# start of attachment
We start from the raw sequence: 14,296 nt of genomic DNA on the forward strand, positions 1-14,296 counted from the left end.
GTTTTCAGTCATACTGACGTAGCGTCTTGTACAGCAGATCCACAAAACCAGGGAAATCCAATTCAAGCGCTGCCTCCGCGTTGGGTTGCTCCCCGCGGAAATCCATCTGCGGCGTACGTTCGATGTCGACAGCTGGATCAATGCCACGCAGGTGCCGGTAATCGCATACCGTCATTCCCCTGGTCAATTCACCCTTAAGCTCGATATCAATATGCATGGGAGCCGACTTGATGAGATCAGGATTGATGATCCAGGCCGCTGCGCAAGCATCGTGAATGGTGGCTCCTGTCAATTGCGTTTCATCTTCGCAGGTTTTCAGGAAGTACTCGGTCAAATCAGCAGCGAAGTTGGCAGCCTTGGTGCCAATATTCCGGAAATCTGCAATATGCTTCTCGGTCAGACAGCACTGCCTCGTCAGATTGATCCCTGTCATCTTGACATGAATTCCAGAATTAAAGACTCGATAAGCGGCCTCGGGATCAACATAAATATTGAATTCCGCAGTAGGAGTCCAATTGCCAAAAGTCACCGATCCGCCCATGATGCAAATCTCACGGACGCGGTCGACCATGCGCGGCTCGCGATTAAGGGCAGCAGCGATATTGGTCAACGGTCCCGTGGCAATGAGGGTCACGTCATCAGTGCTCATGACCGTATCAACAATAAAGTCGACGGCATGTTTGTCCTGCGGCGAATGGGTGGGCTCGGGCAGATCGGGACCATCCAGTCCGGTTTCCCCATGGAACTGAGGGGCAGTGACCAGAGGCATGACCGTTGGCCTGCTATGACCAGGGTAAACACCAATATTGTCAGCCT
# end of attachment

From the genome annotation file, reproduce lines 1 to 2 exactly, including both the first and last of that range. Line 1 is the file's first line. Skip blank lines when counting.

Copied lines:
We start from the raw sequence: 14,296 nt of genomic DNA on the forward strand, positions 1-14,296 counted from the left end.
GTTTTCAGTCATACTGACGTAGCGTCTTGTACAGCAGATCCACAAAACCAGGGAAATCCAATTCAAGCGCTGCCTCCGCGTTGGGTTGCTCCCCGCGGAAATCCATCTGCGGCGTACGTTCGATGTCGACAGCTGGATCAATGCCACGCAGGTGCCGGTAATCGCATACCGTCATTCCCCTGGTCAATTCACCCTTAAGCTCGATATCAATATGCATGGGAGCCGACTTGATGAGATCAGGATTGATGATCCAGGCCGCTGCGCAAGCATCGTGAATGGTGGCTCCTGTCAATTGCGTTTCATCTTCGCAGGTTTTCAGGAAGTACTCGGTCAAATCAGCAGCGAAGTTGGCAGCCTTGGTGCCAATATTCCGGAAATCTGCAATATGCTTCTCGGTCAGACAGCACTGCCTCGTCAGATTGATCCCTGTCATCTTGACATGAATTCCAGAATTAAAGACTCGATAAGCGGCCTCGGGATCAACATAAATATTGAATTCCGCAGTAGGAGTCCAATTGCCAAAAGTCACCGATCCGCCCATGATGCAAATCTCACGGACGCGGTCGACCATGCGCGGCTCGCGATTAAGGGCAGCAGCGATATTGGTCAACGGTCCCGTGGCAATGAGGGTCACGTCATCAGTGCTCATGACCGTATCAACAATAAAGTCGACGGCATGTTTGTCCTGCGGCGAATGGGTGGGCTCGGGCAGATCGGGACCATCCAGTCCGGTTTCCCCATGGAACTGAGGGGCAGTGACCAGAGGCATGACCGTTGGCCTGCTATGACCAGGGTAAACACCAATATTGTCAGCCT